The YeaR 2020 is aPPRoaching fast- er than we think. So quickly, in fact, that prospects start chasing the exposure of college football recruiting as early as
the sixth grade. The proof - rising seventh grade
quarterback Aaron McLaughlin.
McLaughlin had just finished his sixth grade
school year at South Forsyth Middle School before attending the MVP Football Camp at Central Gwinnett High School in June. Due to the
fact this particular camp’s attendance is mostly
limited to high school athletes, McLaughlin sort
of slipped through the registration cracks - but
not in a bad way.
Upon the conclusion of that day’s drills and
instruction, 247sports Recruiting Analyst and
MVP Camp Director Rusty Mansell addressed
the attendees. McLaughlin, clearly the youngest
player of the bunch, was on Mansell’s short list.
“Some of you aren’t even in the seventh grade
yet, but you got by us and made it into the camp
somehow,” Mansell said. “And you
impressed the heck out of us.”
The kid could sling it, and conse-
quently had eyes on him well before
noon that Sunday.
“I was proud of him,” McLaughlin’s father,
Craig McLaughlin said. “It was a little intimidat-
ing coming out here in the morning, but I was
very proud of him - couldn’t ask for a better
experience. Rusty and Chad [Simmons] both
did an awesome job running this camp.”
“I just try to finish and do my best,” McLaugh-
lin said. “If I don’t complete a pass, it’s alright.”
The MVP Camp’s motto is “Come to compete.”
camps and combines
You Better Come to Compete
QB, South Forsyth Middle School
It’s printed on the back of each player’s t-shirt.
McLaughlin clearly held up his end of the bargain.
“I felt good,” McLaughlin said. “I felt like I threw
good balls [and] made receivers catch them.”
A shy, yet confident McLaughlin said he has
been playing football since the first grade. Then,
he doubled as a running back and quarterback.
It’s now safe to say the rising seventh-grader
has found his niche as a play caller.
While the interview with McLaughlin appeared to be his first ever, it surely won’t be his
last. To ensure he stays on the recruiting scene
over the next six years, McLaughlin doesn’t
plan on missing any of the MVP Camps.
“I’m coming every year,” McLaughlin said.
– ethan Burch
“SOME OF YOU AREN’T EVEN IN THE SEVENTH GRADE YET, BUT YOU GOT BY US AND MADE IT INTO THE CAMP SOMEHOW.
AND YOU IMPRESSED THE HECK OUT OF US.” — 247 RECRUITING ANALYST RUSTY MANSELL
Rising seventh grade quarterback Aaron
McLaughlin was the youngest competitor
ever at an MVP Camp in June.
fiRst imPRession of chaUnceY Rivers — don’t bet money against him in an arm wrestling match. Fittingly, the 6-4, 250-pound defensive lineman was
standing in the Stephenson High weight room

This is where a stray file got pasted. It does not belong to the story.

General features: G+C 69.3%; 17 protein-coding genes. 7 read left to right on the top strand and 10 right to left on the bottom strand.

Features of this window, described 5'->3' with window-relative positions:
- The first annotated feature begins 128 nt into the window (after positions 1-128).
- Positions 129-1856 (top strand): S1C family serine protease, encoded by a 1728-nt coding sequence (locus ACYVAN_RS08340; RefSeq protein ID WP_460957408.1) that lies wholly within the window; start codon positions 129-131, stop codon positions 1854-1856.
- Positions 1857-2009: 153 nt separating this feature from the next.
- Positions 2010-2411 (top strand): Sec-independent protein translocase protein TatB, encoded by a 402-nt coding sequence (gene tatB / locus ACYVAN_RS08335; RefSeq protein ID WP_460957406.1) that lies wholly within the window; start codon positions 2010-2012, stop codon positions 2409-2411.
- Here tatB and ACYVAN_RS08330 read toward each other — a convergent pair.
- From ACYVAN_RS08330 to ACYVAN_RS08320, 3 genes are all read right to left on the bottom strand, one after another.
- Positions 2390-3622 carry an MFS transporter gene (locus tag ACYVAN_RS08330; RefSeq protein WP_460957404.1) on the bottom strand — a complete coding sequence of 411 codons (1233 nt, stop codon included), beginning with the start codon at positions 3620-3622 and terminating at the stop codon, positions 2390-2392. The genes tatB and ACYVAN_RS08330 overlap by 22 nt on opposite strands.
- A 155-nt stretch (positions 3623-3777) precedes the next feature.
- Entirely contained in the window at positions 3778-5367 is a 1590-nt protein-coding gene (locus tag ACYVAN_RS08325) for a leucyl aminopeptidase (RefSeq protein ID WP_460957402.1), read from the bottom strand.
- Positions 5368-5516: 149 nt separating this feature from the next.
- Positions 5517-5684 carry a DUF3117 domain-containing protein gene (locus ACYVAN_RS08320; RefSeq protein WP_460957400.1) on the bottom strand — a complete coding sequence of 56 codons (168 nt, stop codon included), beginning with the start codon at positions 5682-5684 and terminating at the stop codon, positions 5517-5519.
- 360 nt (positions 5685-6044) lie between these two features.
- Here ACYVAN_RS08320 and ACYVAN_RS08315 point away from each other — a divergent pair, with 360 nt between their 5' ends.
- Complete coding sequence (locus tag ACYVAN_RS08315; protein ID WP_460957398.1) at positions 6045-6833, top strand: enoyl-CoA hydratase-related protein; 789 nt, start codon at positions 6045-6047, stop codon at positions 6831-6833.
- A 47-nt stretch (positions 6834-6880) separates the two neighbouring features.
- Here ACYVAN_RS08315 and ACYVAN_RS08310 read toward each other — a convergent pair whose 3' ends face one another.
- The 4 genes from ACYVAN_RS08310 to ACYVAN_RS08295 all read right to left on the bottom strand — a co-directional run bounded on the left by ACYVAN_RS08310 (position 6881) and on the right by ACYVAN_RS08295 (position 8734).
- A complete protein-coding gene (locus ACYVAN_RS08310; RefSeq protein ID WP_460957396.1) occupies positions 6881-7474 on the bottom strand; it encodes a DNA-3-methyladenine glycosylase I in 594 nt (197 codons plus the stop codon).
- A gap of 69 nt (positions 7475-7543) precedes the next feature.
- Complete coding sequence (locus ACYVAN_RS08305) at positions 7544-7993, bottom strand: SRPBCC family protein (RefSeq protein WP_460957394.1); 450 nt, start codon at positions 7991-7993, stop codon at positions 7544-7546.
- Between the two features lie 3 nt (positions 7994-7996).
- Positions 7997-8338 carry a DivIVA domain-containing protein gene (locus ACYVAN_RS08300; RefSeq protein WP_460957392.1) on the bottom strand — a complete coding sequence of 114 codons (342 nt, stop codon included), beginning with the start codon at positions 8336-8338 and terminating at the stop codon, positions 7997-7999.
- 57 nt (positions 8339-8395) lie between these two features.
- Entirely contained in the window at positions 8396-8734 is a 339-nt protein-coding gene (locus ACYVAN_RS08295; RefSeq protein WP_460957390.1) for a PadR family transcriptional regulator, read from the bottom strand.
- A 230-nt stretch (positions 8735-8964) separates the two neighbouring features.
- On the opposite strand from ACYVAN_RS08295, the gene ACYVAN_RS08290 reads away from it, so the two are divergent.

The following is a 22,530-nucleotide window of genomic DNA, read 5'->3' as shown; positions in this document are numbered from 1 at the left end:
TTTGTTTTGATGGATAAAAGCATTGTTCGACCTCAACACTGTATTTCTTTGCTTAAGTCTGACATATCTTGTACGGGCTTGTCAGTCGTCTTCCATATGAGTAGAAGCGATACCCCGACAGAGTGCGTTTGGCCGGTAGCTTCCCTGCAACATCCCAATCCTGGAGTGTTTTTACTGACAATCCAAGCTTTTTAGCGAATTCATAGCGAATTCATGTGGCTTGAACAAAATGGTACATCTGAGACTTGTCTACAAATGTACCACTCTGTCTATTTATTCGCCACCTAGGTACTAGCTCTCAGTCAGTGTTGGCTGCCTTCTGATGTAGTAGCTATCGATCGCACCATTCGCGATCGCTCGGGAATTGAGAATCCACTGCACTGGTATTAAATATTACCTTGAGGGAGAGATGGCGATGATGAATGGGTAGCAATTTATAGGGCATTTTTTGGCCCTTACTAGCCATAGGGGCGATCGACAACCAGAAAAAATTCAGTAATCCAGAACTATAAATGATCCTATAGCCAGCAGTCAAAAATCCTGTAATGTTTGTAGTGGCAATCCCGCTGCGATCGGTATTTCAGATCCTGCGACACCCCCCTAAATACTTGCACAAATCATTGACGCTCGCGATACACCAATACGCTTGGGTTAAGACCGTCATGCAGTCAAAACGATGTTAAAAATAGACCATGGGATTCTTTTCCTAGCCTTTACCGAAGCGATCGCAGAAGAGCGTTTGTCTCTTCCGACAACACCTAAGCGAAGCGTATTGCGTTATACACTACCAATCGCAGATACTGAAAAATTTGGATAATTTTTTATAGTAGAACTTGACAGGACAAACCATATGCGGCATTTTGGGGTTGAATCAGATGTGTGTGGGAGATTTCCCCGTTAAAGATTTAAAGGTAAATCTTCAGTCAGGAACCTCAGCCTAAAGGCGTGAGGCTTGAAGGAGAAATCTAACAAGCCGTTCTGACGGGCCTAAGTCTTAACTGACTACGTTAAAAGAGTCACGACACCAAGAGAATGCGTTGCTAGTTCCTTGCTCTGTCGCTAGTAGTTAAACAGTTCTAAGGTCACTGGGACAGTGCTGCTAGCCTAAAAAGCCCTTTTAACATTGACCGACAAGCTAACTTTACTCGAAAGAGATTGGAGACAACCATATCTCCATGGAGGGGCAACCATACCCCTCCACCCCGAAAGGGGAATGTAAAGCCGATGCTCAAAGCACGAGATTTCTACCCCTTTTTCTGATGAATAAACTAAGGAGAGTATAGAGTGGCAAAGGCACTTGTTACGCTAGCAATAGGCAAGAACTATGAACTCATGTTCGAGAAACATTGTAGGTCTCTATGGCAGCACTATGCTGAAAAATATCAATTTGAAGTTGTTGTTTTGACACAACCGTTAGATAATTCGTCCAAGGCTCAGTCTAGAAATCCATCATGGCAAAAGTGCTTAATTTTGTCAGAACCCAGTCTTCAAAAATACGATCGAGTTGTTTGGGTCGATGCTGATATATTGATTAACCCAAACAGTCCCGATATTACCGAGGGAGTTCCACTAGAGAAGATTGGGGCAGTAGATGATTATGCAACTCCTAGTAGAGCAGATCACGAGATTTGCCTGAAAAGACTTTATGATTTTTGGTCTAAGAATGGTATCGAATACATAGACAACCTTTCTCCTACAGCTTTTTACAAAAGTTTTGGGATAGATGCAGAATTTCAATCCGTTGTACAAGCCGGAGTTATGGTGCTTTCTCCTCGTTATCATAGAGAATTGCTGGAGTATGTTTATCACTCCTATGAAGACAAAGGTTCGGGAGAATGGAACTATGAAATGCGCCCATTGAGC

for a round of first introductions. It’s a place
where he clearly spent a great deal of time the
last couple of years.
“All those Stephenson guys that went to college, went pro, they all came through here first,”
Like many of the high school weight rooms
around the state, Stephenson’s version isn’t all
that big, and wouldn’t be described as luxorious.
The colors are dark: blue and black, with dumbbells, squat racks and heavy plates organized
around and about. Hard work need not be flashy.
As Rivers discussed his recruitment, which
included a commitment to Georgia in the
spring, a group of middle schoolers and freshmen toiled away.
Up. Down. Up. Down. The group of skinny-armed kids did push-ups under the direction of
a coach near-hoarse from yelling out motivation.
“You guys want to go pro? Want to make
something of yourself? Let’s go,” the coach said.
Perhaps one of those kids, none weighing
more than 150 pounds, will develop into a
Meanwhile down in Douglas — South Georgia
— Coffee County high school football players
put in work at a brand new facility adjacent to
the school. There’s still the same dumbbells,
plates and racks. But there’s an artificial turf
field and everything looks brand new.
Up. Down. Up. Down. The Trojans players performed pull-ups while a mic-and-headset-wear-ing coach’s voice streamed through speakers.
It All Starts in the Weight Room
The look can be old school or new school.
And oftentimes, it can be out-of-school.
Training associations like Ryan Goldin’s
G.A. T.A. help athletes of all ages and all sports
interests reach personal goals.
Goldin trains MLB stars like Freddie Freeman
and NFL veterans such as Clint Boling. He also
guides hundreds of high school football players
from the Duluth, Alpharetta, Gwinnett and other
surrounding greater Atlanta areas.
“There’s nothing wrong with kids working out
in their high school weight rooms,” Goldin said.
“They’re working hard and that pays off. But we
offer kids a detailed plan made specifically for
their body and for what they need to improve.
You don’t always get that kind of attention in a
high school class with a bunch of kids all doing
the same thing.”
Regardless of where it happens and the tech-
niques employed, hard work is still hard work.
And the results, whether it be Rivers going off to
play in the SEC, Coffee County winning by three
touchdowns at Valdosta or Boling transforming
from a skinny tight end in high school to starting
NFL guard, can’t be disputed. – fletcher Page
“ALL THOSE STEPHENSON GUYS THAT WENT TO COLLEGE, WENT PRO, THEY ALL CAME THROUGH HERE FIRST.”
— STEPHENSON DL CHAUNCEY RIVERS
Stephenson defensive end Chauncey Rivers
paid his dues in a weight room that’s produced
numerous college football players.